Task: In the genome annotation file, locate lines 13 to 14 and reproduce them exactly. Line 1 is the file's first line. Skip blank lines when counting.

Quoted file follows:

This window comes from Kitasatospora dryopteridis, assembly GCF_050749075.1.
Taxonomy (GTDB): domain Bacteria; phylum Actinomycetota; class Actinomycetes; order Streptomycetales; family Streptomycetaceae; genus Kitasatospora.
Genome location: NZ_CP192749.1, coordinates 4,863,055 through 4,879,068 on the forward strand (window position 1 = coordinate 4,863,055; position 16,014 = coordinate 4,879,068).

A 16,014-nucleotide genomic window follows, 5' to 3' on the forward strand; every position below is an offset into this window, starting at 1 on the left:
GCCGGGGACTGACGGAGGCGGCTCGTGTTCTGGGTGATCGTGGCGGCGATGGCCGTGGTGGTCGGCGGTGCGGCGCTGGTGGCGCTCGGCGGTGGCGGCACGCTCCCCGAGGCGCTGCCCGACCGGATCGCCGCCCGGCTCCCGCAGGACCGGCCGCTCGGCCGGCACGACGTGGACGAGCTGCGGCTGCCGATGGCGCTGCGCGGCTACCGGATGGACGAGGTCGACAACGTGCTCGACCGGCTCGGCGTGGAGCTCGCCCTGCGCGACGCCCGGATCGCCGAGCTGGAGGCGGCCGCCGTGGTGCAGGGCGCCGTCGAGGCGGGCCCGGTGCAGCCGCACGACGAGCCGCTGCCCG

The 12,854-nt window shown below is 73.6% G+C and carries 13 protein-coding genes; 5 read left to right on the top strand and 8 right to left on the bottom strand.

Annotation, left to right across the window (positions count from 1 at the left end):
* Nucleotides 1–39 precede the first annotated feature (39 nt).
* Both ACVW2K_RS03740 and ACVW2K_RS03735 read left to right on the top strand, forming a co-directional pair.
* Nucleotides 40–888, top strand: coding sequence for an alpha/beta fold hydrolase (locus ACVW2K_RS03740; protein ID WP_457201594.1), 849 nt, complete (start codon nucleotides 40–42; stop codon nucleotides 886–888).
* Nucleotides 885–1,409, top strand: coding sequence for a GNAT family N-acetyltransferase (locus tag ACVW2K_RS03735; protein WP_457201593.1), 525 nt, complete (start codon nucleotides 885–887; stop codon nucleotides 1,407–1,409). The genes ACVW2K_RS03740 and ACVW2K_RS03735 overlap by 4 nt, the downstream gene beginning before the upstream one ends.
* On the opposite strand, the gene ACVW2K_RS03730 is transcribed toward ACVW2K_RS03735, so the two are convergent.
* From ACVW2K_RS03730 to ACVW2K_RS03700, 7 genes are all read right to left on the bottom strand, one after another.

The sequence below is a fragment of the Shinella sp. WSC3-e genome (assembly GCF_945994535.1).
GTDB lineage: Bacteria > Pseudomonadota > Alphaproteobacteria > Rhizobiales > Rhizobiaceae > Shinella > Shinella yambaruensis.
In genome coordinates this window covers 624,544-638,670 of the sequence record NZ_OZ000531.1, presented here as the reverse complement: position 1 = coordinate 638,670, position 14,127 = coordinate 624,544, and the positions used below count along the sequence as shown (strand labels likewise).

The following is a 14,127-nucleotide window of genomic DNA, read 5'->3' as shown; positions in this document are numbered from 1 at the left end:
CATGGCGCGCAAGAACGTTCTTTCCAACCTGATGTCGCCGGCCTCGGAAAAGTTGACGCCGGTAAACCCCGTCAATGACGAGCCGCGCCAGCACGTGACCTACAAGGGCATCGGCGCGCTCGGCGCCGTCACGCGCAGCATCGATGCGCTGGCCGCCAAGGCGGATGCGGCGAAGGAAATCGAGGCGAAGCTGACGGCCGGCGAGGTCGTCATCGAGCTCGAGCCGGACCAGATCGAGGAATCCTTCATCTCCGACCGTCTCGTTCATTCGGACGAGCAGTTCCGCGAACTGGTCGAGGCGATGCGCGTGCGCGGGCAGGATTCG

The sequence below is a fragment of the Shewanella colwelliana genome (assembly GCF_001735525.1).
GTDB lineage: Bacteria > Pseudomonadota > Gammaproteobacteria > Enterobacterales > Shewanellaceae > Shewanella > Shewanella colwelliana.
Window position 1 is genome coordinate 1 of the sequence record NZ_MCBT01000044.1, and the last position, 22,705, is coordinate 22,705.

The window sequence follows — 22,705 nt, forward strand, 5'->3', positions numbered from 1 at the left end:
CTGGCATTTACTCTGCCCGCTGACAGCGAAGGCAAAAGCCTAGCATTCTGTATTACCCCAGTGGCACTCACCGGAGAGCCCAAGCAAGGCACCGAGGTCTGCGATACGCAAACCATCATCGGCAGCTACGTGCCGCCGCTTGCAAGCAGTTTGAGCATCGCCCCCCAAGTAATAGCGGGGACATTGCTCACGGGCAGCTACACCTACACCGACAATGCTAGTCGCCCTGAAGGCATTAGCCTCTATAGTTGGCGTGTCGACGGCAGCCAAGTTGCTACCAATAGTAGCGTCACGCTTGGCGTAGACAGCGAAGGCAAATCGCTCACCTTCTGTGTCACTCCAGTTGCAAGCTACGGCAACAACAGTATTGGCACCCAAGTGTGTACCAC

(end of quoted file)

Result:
* From ACVW2K_RS03730 to ACVW2K_RS03700, 7 genes are all read right to left on the bottom strand, one after another.

The sequence below is a fragment of the Shinella sp. WSC3-e genome (assembly GCF_945994535.1).